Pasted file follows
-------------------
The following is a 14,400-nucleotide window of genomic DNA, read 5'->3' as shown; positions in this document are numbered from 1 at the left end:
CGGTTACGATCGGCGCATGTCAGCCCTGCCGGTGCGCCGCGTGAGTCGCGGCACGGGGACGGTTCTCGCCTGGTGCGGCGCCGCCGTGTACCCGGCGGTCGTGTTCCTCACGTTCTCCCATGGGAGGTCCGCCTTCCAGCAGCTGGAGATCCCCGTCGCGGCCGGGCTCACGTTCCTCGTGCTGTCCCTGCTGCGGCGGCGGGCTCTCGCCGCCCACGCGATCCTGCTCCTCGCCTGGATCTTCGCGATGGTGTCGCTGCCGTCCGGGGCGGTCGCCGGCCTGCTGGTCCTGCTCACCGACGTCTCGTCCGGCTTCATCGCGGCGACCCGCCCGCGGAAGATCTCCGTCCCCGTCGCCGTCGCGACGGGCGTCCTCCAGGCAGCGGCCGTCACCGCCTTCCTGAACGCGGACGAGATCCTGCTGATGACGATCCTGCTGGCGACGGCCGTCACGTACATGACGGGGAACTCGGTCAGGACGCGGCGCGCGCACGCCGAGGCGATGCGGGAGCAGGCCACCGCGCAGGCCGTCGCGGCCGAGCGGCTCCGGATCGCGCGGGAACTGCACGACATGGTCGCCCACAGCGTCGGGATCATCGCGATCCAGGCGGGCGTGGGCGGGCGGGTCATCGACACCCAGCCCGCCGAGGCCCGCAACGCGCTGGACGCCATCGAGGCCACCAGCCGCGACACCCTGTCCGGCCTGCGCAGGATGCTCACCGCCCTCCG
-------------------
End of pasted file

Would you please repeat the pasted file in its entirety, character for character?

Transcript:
The following is a 14,400-nucleotide window of genomic DNA, read 5'->3' as shown; positions in this document are numbered from 1 at the left end:
CGGTTACGATCGGCGCATGTCAGCCCTGCCGGTGCGCCGCGTGAGTCGCGGCACGGGGACGGTTCTCGCCTGGTGCGGCGCCGCCGTGTACCCGGCGGTCGTGTTCCTCACGTTCTCCCATGGGAGGTCCGCCTTCCAGCAGCTGGAGATCCCCGTCGCGGCCGGGCTCACGTTCCTCGTGCTGTCCCTGCTGCGGCGGCGGGCTCTCGCCGCCCACGCGATCCTGCTCCTCGCCTGGATCTTCGCGATGGTGTCGCTGCCGTCCGGGGCGGTCGCCGGCCTGCTGGTCCTGCTCACCGACGTCTCGTCCGGCTTCATCGCGGCGACCCGCCCGCGGAAGATCTCCGTCCCCGTCGCCGTCGCGACGGGCGTCCTCCAGGCAGCGGCCGTCACCGCCTTCCTGAACGCGGACGAGATCCTGCTGATGACGATCCTGCTGGCGACGGCCGTCACGTACATGACGGGGAACTCGGTCAGGACGCGGCGCGCGCACGCCGAGGCGATGCGGGAGCAGGCCACCGCGCAGGCCGTCGCGGCCGAGCGGCTCCGGATCGCGCGGGAACTGCACGACATGGTCGCCCACAGCGTCGGGATCATCGCGATCCAGGCGGGCGTGGGCGGGCGGGTCATCGACACCCAGCCCGCCGAGGCCCGCAACGCGCTGGACGCCATCGAGGCCACCAGCCGCGACACCCTGTCCGGCCTGCGCAGGATGCTCACCGCCCTCCG